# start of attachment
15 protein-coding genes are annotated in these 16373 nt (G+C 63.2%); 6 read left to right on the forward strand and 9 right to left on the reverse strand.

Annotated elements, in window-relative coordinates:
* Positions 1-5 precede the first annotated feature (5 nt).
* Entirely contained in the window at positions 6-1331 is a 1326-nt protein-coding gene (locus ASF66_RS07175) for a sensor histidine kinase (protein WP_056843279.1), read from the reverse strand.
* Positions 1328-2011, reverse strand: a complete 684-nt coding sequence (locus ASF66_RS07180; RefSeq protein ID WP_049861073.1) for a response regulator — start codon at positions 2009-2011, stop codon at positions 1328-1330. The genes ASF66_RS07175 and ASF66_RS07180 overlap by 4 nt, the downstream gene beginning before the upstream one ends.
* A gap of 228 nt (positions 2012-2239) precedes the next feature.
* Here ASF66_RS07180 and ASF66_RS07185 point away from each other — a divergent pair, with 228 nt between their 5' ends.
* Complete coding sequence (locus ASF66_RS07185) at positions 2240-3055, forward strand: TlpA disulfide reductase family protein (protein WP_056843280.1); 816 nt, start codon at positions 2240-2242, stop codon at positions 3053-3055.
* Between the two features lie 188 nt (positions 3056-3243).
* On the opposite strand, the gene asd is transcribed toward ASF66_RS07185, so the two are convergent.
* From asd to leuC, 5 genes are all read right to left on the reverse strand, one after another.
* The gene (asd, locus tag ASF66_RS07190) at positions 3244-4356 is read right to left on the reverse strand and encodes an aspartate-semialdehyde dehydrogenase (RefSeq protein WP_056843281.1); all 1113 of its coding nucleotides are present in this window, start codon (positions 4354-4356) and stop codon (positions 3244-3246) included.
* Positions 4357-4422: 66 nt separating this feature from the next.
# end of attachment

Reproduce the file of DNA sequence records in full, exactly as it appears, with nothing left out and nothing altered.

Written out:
15 protein-coding genes are annotated in these 16373 nt (G+C 63.2%); 6 read left to right on the forward strand and 9 right to left on the reverse strand.

Annotated elements, in window-relative coordinates:
* Positions 1-5 precede the first annotated feature (5 nt).
* Entirely contained in the window at positions 6-1331 is a 1326-nt protein-coding gene (locus ASF66_RS07175) for a sensor histidine kinase (protein WP_056843279.1), read from the reverse strand.
* Positions 1328-2011, reverse strand: a complete 684-nt coding sequence (locus ASF66_RS07180; RefSeq protein ID WP_049861073.1) for a response regulator — start codon at positions 2009-2011, stop codon at positions 1328-1330. The genes ASF66_RS07175 and ASF66_RS07180 overlap by 4 nt, the downstream gene beginning before the upstream one ends.
* A gap of 228 nt (positions 2012-2239) precedes the next feature.
* Here ASF66_RS07180 and ASF66_RS07185 point away from each other — a divergent pair, with 228 nt between their 5' ends.
* Complete coding sequence (locus ASF66_RS07185) at positions 2240-3055, forward strand: TlpA disulfide reductase family protein (protein WP_056843280.1); 816 nt, start codon at positions 2240-2242, stop codon at positions 3053-3055.
* Between the two features lie 188 nt (positions 3056-3243).
* On the opposite strand, the gene asd is transcribed toward ASF66_RS07185, so the two are convergent.
* From asd to leuC, 5 genes are all read right to left on the reverse strand, one after another.
* The gene (asd, locus tag ASF66_RS07190) at positions 3244-4356 is read right to left on the reverse strand and encodes an aspartate-semialdehyde dehydrogenase (RefSeq protein WP_056843281.1); all 1113 of its coding nucleotides are present in this window, start codon (positions 4354-4356) and stop codon (positions 3244-3246) included.
* Positions 4357-4422: 66 nt separating this feature from the next.